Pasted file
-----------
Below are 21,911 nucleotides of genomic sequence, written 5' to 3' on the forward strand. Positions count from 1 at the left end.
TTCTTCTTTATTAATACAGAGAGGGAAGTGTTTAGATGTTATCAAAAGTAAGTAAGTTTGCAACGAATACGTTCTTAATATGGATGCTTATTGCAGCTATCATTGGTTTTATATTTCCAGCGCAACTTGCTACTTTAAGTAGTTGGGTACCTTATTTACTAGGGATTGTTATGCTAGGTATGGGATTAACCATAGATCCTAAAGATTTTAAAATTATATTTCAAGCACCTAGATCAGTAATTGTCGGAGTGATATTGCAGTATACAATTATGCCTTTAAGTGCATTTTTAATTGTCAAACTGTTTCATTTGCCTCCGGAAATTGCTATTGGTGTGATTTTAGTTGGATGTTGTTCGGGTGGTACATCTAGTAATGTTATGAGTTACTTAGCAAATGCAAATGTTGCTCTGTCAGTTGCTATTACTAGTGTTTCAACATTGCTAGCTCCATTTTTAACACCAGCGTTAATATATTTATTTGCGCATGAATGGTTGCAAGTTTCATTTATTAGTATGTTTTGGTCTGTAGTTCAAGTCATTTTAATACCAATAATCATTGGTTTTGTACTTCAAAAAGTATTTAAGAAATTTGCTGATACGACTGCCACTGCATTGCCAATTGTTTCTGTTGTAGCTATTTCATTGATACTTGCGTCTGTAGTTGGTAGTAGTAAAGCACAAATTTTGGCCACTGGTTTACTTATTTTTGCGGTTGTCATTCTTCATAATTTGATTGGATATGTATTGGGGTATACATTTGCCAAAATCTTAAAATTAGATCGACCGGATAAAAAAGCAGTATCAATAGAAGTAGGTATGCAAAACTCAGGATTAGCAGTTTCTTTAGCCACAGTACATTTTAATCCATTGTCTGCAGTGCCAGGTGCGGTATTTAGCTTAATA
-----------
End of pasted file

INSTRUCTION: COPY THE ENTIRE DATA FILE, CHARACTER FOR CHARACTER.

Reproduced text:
Below are 21,911 nucleotides of genomic sequence, written 5' to 3' on the forward strand. Positions count from 1 at the left end.
TTCTTCTTTATTAATACAGAGAGGGAAGTGTTTAGATGTTATCAAAAGTAAGTAAGTTTGCAACGAATACGTTCTTAATATGGATGCTTATTGCAGCTATCATTGGTTTTATATTTCCAGCGCAACTTGCTACTTTAAGTAGTTGGGTACCTTATTTACTAGGGATTGTTATGCTAGGTATGGGATTAACCATAGATCCTAAAGATTTTAAAATTATATTTCAAGCACCTAGATCAGTAATTGTCGGAGTGATATTGCAGTATACAATTATGCCTTTAAGTGCATTTTTAATTGTCAAACTGTTTCATTTGCCTCCGGAAATTGCTATTGGTGTGATTTTAGTTGGATGTTGTTCGGGTGGTACATCTAGTAATGTTATGAGTTACTTAGCAAATGCAAATGTTGCTCTGTCAGTTGCTATTACTAGTGTTTCAACATTGCTAGCTCCATTTTTAACACCAGCGTTAATATATTTATTTGCGCATGAATGGTTGCAAGTTTCATTTATTAGTATGTTTTGGTCTGTAGTTCAAGTCATTTTAATACCAATAATCATTGGTTTTGTACTTCAAAAAGTATTTAAGAAATTTGCTGATACGACTGCCACTGCATTGCCAATTGTTTCTGTTGTAGCTATTTCATTGATACTTGCGTCTGTAGTTGGTAGTAGTAAAGCACAAATTTTGGCCACTGGTTTACTTATTTTTGCGGTTGTCATTCTTCATAATTTGATTGGATATGTATTGGGGTATACATTTGCCAAAATCTTAAAATTAGATCGACCGGATAAAAAAGCAGTATCAATAGAAGTAGGTATGCAAAACTCAGGATTAGCAGTTTCTTTAGCCACAGTACATTTTAATCCATTGTCTGCAGTGCCAGGTGCGGTATTTAGCTTAATA